— The prospects for AT&T’s proposed acquisition of T-Mobile have dimmed considerably in the wake of the Justice Department’s suit to block the merger and reservations expressed by Federal Communications Commission (FCC) chairman Julius Genachowski.
But AT&T could still prevail in the expedited court hearing that it will request or reach an outof- court agreement with the Justice Department to salvage part of the deal, they said.
Whatever happens, T-Mobile parent Deutsche Telekom could be the big winner, independent analyst Jeff Kagan said. If the deal doesn’t go through, he pointed out, “AT&T has to pay TMobile $3 billion in cash and $2 billion in spectrum,” he said of the deal’s break-up provisions. “That would let T-Mobile grow into a healthier competitor.”
To salvage all or part of the deal, IDC said it believes AT&T will have to consider “a multitude of concessions” to “further its discussions” with the Justice Department and FCC. They would include selling off spectrum in markets where the combined companies would have “too much market power,” the company said.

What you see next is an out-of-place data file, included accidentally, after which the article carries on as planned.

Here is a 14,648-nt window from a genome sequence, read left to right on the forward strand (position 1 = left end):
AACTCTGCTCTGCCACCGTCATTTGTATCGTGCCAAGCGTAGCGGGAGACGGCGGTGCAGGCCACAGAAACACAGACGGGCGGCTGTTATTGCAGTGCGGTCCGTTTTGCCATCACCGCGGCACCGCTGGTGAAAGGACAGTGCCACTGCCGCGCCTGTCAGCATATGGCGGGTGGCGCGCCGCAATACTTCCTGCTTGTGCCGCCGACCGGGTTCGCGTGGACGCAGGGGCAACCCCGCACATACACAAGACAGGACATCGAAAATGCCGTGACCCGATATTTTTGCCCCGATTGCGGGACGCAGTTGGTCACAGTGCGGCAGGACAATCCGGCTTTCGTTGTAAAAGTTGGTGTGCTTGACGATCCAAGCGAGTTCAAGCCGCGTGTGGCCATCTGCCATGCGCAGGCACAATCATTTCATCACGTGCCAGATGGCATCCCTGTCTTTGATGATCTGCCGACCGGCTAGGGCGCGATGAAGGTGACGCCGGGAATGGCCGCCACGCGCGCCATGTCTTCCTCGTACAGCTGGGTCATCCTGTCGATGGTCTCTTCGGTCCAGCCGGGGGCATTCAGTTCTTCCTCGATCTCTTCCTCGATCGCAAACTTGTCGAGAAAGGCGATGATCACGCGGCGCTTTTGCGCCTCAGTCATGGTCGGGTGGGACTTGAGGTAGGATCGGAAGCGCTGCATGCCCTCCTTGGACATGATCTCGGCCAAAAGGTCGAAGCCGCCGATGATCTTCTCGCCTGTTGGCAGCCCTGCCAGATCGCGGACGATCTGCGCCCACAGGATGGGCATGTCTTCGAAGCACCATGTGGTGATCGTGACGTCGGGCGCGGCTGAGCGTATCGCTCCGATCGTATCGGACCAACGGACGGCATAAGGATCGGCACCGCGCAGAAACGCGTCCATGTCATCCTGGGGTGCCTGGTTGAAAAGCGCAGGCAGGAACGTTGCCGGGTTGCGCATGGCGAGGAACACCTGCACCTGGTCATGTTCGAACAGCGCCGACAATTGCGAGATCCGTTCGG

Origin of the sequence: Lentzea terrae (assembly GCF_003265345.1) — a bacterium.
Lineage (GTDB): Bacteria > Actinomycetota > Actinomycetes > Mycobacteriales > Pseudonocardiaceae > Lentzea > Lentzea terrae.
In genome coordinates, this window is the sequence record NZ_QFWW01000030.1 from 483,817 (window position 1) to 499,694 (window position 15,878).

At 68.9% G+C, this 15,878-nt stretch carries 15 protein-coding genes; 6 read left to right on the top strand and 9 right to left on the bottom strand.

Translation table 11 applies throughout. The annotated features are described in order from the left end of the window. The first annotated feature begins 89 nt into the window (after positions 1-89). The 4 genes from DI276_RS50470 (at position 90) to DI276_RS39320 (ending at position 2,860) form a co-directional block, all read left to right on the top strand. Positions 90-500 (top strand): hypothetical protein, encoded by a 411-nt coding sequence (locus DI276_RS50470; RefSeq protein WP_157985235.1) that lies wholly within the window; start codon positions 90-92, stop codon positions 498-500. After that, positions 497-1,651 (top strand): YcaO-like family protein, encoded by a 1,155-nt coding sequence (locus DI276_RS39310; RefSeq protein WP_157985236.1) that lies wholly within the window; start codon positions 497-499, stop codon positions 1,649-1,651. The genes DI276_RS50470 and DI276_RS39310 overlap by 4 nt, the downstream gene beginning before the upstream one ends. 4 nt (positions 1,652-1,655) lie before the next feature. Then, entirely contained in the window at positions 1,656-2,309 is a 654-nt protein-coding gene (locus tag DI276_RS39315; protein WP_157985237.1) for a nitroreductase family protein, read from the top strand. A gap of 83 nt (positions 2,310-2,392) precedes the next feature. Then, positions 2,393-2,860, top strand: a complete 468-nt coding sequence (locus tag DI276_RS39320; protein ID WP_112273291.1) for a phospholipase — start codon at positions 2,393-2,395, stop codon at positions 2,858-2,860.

Selling off spectrum, however, could prove to be a hard sell to the court and to the government agencies, IDC noted. Selling spectrum on a market-by-market basis “is an easier proposition when dealing with a more competitive landscape — such as going from six players down to five,” IDC said. The research company also noted that the Justice Department “does not pay any heed to the influence of MetroPCS and Leap, which at this point, are arguably quasi-national competitors.”
Said Kagan, “Never say its over. It depends how badly AT&T wants this spectrum and what they are willing to do next. And they really want this spectrum.”